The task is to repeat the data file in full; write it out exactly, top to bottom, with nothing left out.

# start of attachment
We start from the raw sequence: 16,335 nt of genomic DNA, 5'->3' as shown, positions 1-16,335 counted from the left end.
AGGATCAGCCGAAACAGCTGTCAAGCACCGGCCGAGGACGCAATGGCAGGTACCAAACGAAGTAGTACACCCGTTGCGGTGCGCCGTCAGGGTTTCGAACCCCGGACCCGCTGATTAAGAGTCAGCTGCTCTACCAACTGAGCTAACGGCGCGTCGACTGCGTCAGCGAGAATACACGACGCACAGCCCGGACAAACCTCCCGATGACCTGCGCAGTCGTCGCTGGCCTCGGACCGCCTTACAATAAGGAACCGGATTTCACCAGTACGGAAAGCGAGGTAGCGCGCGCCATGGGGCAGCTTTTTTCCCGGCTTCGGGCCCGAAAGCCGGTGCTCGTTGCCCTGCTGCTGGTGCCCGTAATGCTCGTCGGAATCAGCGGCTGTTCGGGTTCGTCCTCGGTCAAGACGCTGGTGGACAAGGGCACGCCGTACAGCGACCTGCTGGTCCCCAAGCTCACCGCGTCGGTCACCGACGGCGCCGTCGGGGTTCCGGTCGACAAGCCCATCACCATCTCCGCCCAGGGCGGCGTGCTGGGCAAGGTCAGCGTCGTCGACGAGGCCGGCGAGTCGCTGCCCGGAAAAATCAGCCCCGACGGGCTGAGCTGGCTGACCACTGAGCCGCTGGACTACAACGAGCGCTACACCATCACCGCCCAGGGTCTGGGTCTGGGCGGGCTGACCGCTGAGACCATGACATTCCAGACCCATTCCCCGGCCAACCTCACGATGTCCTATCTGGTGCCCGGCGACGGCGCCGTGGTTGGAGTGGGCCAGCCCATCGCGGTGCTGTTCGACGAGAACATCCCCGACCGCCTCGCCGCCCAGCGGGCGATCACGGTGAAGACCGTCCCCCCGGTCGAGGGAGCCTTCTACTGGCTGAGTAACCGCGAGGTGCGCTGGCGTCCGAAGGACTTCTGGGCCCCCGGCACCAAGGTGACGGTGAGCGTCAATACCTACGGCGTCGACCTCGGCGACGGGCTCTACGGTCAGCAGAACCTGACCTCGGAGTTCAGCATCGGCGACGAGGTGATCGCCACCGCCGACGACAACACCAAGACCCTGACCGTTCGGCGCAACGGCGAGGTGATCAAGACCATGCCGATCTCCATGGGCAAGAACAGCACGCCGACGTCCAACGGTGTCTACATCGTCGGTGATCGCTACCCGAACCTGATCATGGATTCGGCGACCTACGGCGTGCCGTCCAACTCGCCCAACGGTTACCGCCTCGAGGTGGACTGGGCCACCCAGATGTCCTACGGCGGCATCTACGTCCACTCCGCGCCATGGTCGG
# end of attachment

We start from the raw sequence: 16,335 nt of genomic DNA, 5'->3' as shown, positions 1-16,335 counted from the left end.
AGGATCAGCCGAAACAGCTGTCAAGCACCGGCCGAGGACGCAATGGCAGGTACCAAACGAAGTAGTACACCCGTTGCGGTGCGCCGTCAGGGTTTCGAACCCCGGACCCGCTGATTAAGAGTCAGCTGCTCTACCAACTGAGCTAACGGCGCGTCGACTGCGTCAGCGAGAATACACGACGCACAGCCCGGACAAACCTCCCGATGACCTGCGCAGTCGTCGCTGGCCTCGGACCGCCTTACAATAAGGAACCGGATTTCACCAGTACGGAAAGCGAGGTAGCGCGCGCCATGGGGCAGCTTTTTTCCCGGCTTCGGGCCCGAAAGCCGGTGCTCGTTGCCCTGCTGCTGGTGCCCGTAATGCTCGTCGGAATCAGCGGCTGTTCGGGTTCGTCCTCGGTCAAGACGCTGGTGGACAAGGGCACGCCGTACAGCGACCTGCTGGTCCCCAAGCTCACCGCGTCGGTCACCGACGGCGCCGTCGGGGTTCCGGTCGACAAGCCCATCACCATCTCCGCCCAGGGCGGCGTGCTGGGCAAGGTCAGCGTCGTCGACGAGGCCGGCGAGTCGCTGCCCGGAAAAATCAGCCCCGACGGGCTGAGCTGGCTGACCACTGAGCCGCTGGACTACAACGAGCGCTACACCATCACCGCCCAGGGTCTGGGTCTGGGCGGGCTGACCGCTGAGACCATGACATTCCAGACCCATTCCCCGGCCAACCTCACGATGTCCTATCTGGTGCCCGGCGACGGCGCCGTGGTTGGAGTGGGCCAGCCCATCGCGGTGCTGTTCGACGAGAACATCCCCGACCGCCTCGCCGCCCAGCGGGCGATCACGGTGAAGACCGTCCCCCCGGTCGAGGGAGCCTTCTACTGGCTGAGTAACCGCGAGGTGCGCTGGCGTCCGAAGGACTTCTGGGCCCCCGGCACCAAGGTGACGGTGAGCGTCAATACCTACGGCGTCGACCTCGGCGACGGGCTCTACGGTCAGCAGAACCTGACCTCGGAGTTCAGCATCGGCGACGAGGTGATCGCCACCGCCGACGACAACACCAAGACCCTGACCGTTCGGCGCAACGGCGAGGTGATCAAGACCATGCCGATCTCCATGGGCAAGAACAGCACGCCGACGTCCAACGGTGTCTACATCGTCGGTGATCGCTACCCGAACCTGATCATGGATTCGGCGACCTACGGCGTGCCGTCCAACTCGCCCAACGGTTACCGCCTCGAGGTGGACTGGGCCACCCAGATGTCCTACGGCGGCATCTACGTCCACTCCGCGCCATGGTCGG